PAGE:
Why America Needs You
At this very moment, and around the clock, coast-to-coast, trucks are on the road hauling the essentials - everything the Nation needs such as food, books, clothing, electronics, automobiles and medical supplies. In 2011, the U.S. trucking industry hauled 67 percent of the total volume of freight transported in the United States. More than 26 million trucks of all classes, including 2.4 million typical Class 8 trucks operated by more than 1.2 million interstate motor carriers, kept America moving.
Trucking also plays an important role in trade exchanged between the United States and two of our largest trading partners, Canada and Mexico. Trucks transported 81 percent of the value of trade between the United States and Mexico in 2010 and 63 percent of the value of trade between the United States and Canada.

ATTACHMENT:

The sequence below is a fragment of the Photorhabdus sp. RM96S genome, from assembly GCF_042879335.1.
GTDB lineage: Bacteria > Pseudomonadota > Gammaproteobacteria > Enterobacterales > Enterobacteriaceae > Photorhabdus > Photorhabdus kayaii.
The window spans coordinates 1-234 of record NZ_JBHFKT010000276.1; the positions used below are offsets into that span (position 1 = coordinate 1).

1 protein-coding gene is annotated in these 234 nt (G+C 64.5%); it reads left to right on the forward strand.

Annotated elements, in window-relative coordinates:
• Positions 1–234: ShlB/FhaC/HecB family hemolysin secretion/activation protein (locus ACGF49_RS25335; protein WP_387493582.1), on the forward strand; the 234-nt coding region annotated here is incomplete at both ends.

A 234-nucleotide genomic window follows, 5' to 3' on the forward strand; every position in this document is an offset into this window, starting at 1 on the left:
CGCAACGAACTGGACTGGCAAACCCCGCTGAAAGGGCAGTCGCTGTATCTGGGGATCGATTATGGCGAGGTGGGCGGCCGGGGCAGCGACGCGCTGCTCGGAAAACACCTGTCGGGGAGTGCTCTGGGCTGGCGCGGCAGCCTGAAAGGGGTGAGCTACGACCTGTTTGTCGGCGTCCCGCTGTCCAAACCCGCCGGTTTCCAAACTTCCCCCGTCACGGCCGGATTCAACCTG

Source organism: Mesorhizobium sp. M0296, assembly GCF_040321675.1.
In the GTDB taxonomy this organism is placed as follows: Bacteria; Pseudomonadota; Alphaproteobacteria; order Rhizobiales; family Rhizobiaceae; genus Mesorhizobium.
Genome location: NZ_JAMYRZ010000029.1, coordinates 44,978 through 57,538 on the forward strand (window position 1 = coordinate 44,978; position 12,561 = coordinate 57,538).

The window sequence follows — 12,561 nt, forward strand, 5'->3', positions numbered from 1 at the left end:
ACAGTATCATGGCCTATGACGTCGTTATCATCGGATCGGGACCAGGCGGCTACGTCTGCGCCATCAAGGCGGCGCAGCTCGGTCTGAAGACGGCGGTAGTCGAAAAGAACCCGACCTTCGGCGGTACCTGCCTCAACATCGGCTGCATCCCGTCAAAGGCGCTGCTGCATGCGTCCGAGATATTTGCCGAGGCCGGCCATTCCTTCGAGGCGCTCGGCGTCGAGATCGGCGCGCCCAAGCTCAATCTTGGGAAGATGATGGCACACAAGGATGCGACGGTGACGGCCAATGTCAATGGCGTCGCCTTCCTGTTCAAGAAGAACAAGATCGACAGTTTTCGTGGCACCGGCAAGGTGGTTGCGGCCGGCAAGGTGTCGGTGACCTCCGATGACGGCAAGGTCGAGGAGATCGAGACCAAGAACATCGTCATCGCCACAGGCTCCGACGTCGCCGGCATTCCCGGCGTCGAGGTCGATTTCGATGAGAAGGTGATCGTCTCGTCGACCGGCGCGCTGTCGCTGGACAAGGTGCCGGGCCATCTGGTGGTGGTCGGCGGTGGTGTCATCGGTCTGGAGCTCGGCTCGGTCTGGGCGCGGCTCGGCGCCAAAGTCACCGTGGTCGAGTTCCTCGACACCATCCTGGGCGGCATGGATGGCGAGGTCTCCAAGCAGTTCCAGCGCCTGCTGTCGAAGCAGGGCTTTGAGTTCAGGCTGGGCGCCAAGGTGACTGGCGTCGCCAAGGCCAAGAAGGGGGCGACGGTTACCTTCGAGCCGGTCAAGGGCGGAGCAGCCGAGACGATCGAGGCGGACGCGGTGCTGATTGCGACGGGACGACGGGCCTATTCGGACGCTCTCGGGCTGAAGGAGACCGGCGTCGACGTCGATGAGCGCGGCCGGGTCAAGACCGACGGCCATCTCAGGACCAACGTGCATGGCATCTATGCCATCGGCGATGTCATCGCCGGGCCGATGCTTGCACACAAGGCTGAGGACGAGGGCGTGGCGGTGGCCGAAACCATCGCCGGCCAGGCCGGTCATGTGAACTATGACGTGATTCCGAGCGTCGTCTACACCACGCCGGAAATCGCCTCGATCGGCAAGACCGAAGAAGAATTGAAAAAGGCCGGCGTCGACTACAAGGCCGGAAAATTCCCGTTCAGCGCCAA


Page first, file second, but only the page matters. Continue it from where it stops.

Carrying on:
But a serious shortage exists in some segments of the trucking industry. It’s not a shortage of freight or equipment; it’s a shortage of men and women qualified to drive trucks.
Currently, there is a truck driver shortage of approximately 20,000 drivers per year. This number is expected to increase to 111,000 drivers per year by 2014. The shortage is not due to a lack of interest, just basic economics – the demand for professional truck drivers is growing faster than the number of new drivers entering the field. The industry is desperate for new drivers. If you received your Commercial Driver’s License (CDL) today, it’s almost certain there would be a job available to you tomorrow.
To help solve the growing shortage of drivers, the American Trucking Associations has developed a web site (www.GetTrucking.com) to help people interested in a career as a driver find out how to go about it. The website has the most up to date information on the trucking industry and can answer all of your questions about life in trucking. The industry is looking for both men and women of all ages who want to experience the open road.